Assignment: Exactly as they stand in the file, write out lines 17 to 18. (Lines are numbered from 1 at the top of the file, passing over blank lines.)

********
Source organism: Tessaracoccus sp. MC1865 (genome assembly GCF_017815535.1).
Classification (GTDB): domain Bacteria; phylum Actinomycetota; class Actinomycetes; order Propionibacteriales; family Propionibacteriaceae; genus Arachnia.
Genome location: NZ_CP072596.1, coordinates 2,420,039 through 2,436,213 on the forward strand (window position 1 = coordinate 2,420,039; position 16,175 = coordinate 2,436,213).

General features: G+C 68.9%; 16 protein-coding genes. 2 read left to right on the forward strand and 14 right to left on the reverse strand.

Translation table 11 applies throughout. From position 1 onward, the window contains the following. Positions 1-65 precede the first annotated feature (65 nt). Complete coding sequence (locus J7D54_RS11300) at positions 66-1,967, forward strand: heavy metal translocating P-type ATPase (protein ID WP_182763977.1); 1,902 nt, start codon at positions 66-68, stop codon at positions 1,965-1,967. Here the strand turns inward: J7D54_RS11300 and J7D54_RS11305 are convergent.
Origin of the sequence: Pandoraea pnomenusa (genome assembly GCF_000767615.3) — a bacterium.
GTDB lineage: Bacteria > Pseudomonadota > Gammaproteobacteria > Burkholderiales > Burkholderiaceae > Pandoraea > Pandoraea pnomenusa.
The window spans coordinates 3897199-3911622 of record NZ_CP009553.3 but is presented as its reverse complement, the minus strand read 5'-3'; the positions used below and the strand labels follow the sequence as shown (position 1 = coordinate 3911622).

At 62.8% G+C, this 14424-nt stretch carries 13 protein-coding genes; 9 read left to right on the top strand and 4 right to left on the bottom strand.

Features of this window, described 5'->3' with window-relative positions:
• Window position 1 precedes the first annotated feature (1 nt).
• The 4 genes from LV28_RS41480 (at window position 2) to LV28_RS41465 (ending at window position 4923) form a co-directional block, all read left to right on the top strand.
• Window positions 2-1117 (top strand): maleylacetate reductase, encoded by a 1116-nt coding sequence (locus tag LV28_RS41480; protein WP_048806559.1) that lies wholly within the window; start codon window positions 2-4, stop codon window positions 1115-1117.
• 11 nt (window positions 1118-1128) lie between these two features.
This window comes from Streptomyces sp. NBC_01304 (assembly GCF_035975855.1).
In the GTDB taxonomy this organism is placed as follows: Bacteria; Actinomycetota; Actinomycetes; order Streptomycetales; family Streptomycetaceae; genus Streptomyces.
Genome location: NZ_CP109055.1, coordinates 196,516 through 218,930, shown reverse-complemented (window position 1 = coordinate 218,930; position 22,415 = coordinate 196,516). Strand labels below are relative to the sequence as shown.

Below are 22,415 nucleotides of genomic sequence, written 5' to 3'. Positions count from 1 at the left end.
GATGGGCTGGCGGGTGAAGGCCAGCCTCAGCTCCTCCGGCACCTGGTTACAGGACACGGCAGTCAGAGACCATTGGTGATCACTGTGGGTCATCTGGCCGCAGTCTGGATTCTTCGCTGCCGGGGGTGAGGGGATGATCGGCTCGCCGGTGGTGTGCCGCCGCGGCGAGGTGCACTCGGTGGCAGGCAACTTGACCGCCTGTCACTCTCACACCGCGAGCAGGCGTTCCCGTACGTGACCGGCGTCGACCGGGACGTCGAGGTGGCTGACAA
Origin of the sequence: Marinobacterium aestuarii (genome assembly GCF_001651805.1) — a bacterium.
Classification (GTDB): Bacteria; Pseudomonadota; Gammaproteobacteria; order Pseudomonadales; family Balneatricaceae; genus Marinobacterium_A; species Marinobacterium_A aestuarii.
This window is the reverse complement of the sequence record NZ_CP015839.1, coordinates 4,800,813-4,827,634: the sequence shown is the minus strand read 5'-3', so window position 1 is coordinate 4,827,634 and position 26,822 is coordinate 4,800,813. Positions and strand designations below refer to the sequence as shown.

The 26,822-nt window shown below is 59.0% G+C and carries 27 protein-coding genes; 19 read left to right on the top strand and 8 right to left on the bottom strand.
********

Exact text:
Genome location: NZ_CP109055.1, coordinates 196,516 through 218,930, shown reverse-complemented (window position 1 = coordinate 218,930; position 22,415 = coordinate 196,516). Strand labels below are relative to the sequence as shown.

Below are 22,415 nucleotides of genomic sequence, written 5' to 3'. Positions count from 1 at the left end.